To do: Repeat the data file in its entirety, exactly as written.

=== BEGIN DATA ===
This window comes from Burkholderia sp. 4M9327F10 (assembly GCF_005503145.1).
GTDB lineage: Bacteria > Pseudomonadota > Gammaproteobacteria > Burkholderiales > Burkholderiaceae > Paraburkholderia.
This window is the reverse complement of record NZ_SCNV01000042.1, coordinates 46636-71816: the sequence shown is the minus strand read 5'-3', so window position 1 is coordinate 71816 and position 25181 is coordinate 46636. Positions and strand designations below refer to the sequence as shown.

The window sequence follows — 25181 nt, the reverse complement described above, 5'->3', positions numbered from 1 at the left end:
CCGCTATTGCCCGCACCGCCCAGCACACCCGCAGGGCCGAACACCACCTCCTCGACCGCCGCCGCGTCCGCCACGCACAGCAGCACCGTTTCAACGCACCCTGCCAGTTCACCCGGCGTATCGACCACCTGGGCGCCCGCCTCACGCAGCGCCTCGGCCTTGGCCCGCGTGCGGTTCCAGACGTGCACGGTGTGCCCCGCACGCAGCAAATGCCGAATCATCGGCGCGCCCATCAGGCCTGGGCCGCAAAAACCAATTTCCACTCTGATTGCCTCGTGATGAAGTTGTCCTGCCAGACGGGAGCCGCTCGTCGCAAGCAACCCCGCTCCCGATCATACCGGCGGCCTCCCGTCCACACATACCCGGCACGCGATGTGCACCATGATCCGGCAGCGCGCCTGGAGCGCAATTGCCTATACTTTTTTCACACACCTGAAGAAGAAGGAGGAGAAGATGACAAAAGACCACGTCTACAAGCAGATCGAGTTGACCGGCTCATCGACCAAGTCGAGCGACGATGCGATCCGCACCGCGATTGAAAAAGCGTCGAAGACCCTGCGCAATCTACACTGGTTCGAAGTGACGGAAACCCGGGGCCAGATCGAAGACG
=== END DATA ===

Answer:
This window comes from Burkholderia sp. 4M9327F10 (assembly GCF_005503145.1).
GTDB lineage: Bacteria > Pseudomonadota > Gammaproteobacteria > Burkholderiales > Burkholderiaceae > Paraburkholderia.
This window is the reverse complement of record NZ_SCNV01000042.1, coordinates 46636-71816: the sequence shown is the minus strand read 5'-3', so window position 1 is coordinate 71816 and position 25181 is coordinate 46636. Positions and strand designations below refer to the sequence as shown.

The window sequence follows — 25181 nt, the reverse complement described above, 5'->3', positions numbered from 1 at the left end:
CCGCTATTGCCCGCACCGCCCAGCACACCCGCAGGGCCGAACACCACCTCCTCGACCGCCGCCGCGTCCGCCACGCACAGCAGCACCGTTTCAACGCACCCTGCCAGTTCACCCGGCGTATCGACCACCTGGGCGCCCGCCTCACGCAGCGCCTCGGCCTTGGCCCGCGTGCGGTTCCAGACGTGCACGGTGTGCCCCGCACGCAGCAAATGCCGAATCATCGGCGCGCCCATCAGGCCTGGGCCGCAAAAACCAATTTCCACTCTGATTGCCTCGTGATGAAGTTGTCCTGCCAGACGGGAGCCGCTCGTCGCAAGCAACCCCGCTCCCGATCATACCGGCGGCCTCCCGTCCACACATACCCGGCACGCGATGTGCACCATGATCCGGCAGCGCGCCTGGAGCGCAATTGCCTATACTTTTTTCACACACCTGAAGAAGAAGGAGGAGAAGATGACAAAAGACCACGTCTACAAGCAGATCGAGTTGACCGGCTCATCGACCAAGTCGAGCGACGATGCGATCCGCACCGCGATTGAAAAAGCGTCGAAGACCCTGCGCAATCTACACTGGTTCGAAGTGACGGAAACCCGGGGCCAGATCGAAGACG